The spatial extent of the gas disc is constrained to consistent values around Rout = 275 ± 3 au by the two transitions of 12CO. This value is slightly larger (within 3σ) than the 224 ± 20 au reported byFlaherty et al. (2016) from a simultaneous fit to 12CO J = 3 → 2 and 12CO J = 1 → 0, because these latter authors fixed the density exponent to a smaller value: p = 1.5. The 13CO line emission is slightly more compact with Rout = 240 ± 20 au. Although the discrepancy does not appear to be statistically significant, it may result from the combination of opacity and sensitivity effects. More interestingly, an inner cavity is confirmed with a radius Rin = 17 ± 3 au from 12CO J = 3 → 2, as first suggested in lower-resolution maps by Flaherty et al. (2016). The spatial resolution and sensitivity of the NOEMA observations are not sufficient to provide a robust constraint, but point towards consistent values of the inner disc edge. The 13CO J = 2 → 1 data suggest a larger value Rin = 35 ± 5 au. This discrepancy should be taken with care because the beam size of these NOEMA data is more than four to five times larger than the ALMA beam for 12CO J = 3 → 2. If confirmed, this result could be explained by the difference in opacity between the two isotopologues: since the 12CO transition is 70 times more optically thick than the 13CO transition, a larger inner radius for 13CO could be indicative of a shallow increase of the density at the inner disc edge, while a sharp edge is expected to produce similar inner radii for both lines. A similar effect has been reported in the 15–70 au gas cavity of transitional disc J160421.7-213028 (Dong et al. 2017), although the nature of the two discs is different, because HD 141569A does not show any sign of having a dust cavity (a compact continuum emission was reported at all frequencies in Sect.3.1). At the reported resolution, the presence of unresolved gaps in the gas distribution in the central 50 au may also result in a similar discrepancy between the CO isotopologues. The inner rim value (17 au) for 12CO is coherent with the spectroscopic detection of warm CO through IR ro-vibrational lines by van der Plas et al. (2015), with a modelled distribution of the gas between 14 and 45 au (after correcting for the revised stellar distance).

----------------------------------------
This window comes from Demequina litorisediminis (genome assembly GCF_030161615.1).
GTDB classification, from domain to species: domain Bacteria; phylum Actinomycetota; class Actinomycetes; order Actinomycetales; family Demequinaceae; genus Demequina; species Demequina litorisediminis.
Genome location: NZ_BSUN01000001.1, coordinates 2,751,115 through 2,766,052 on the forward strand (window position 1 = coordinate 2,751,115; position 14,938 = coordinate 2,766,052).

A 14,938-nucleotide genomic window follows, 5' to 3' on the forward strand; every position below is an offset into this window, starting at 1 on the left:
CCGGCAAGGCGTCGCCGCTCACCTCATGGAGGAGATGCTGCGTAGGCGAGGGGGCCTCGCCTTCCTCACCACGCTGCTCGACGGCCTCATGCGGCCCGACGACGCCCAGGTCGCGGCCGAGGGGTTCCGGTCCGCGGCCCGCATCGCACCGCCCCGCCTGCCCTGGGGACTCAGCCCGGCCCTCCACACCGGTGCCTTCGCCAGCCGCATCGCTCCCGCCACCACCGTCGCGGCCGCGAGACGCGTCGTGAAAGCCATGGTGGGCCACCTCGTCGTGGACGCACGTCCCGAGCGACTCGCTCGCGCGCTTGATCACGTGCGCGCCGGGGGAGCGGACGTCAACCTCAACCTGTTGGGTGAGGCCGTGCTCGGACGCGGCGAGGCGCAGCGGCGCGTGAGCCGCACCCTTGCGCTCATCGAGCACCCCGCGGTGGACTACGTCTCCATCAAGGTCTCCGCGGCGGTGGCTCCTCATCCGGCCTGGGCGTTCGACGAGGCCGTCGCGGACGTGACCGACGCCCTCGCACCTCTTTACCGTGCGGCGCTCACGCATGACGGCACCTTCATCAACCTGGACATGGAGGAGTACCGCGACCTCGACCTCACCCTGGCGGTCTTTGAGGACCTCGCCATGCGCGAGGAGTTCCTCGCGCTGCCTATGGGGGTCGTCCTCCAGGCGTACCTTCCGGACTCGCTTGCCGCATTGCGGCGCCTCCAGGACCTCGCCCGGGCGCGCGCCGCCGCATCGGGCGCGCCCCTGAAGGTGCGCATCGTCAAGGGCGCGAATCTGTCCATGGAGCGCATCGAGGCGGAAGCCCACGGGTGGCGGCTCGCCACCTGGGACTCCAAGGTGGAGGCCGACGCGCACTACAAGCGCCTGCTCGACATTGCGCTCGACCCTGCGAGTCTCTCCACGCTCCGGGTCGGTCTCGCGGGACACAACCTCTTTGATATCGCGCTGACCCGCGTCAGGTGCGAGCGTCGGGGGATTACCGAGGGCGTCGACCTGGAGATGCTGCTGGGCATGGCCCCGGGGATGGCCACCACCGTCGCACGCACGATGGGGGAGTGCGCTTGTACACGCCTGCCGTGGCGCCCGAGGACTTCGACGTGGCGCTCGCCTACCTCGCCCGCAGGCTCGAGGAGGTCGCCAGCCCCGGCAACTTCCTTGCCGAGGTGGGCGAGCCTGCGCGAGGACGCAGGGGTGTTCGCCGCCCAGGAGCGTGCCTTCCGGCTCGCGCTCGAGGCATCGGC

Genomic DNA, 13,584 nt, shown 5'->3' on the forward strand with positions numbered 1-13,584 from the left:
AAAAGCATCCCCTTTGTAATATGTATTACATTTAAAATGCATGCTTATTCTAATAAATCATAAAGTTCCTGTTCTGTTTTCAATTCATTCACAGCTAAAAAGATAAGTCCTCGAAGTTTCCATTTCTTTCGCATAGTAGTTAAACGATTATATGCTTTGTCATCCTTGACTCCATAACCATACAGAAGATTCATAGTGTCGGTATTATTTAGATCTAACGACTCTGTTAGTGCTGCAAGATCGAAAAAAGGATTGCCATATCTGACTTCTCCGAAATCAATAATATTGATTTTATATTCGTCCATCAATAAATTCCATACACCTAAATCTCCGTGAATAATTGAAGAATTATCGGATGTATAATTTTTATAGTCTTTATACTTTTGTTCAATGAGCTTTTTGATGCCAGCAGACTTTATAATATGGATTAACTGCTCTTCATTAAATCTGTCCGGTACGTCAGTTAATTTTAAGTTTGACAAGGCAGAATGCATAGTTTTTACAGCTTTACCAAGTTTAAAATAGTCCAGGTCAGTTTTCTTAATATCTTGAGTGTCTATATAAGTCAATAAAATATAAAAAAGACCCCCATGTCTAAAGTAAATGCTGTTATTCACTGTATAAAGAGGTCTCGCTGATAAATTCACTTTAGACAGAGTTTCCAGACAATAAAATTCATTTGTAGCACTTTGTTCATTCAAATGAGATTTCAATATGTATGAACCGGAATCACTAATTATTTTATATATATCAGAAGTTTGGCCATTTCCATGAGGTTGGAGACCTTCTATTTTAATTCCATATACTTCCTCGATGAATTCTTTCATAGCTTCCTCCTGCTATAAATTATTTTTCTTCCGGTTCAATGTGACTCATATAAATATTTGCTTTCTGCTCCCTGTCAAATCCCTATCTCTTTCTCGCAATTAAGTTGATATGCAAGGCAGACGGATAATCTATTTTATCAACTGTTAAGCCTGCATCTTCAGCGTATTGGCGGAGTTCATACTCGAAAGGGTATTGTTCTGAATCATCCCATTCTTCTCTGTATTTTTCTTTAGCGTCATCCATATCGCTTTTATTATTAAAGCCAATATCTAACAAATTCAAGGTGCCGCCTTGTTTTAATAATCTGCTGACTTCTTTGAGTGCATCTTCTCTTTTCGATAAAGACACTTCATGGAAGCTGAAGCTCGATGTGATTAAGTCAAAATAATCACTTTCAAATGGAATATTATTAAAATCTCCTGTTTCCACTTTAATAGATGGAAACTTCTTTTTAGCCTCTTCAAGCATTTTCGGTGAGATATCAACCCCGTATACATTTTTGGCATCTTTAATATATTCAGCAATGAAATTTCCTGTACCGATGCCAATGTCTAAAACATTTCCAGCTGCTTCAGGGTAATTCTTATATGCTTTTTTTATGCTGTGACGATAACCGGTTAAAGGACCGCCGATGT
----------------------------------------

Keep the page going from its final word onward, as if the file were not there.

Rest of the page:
The inclination and position angle are found to be in the range i = 56−58° and PA = 86 ± 1° for 12CO lines, and i = 53 ± 2° and PA = 90 ± 2° for 13CO, which is in good agreement with the optical values of i = 52.5 ± 4.5° and PA = 85.4 ± 1° respectively (Augereau et al. 1999). The disc is flared, although the flaring exponent h is not well constrained, a value consistent with h = 1.25 is found for both 12CO transitions, while it is naturally not constrained for the optically thin transition of 13CO. For 12CO, a scale height H0 = 17 au is found at 100 au. This is twice the value of the hydrostatic scale height (Hhydro = 8 au) for a disc with T0 = 30 K, as measured from the optically thick transitions of 12CO. This is consistent with direct measurements of the 12CO layer location in HD 163296 (de Gregorio-Monsalvo et al. 2013) and the Flying Saucer (Guilloteau et al. 2016), where CO is located at 2−3 scale heights (Dutrey et al. 2017).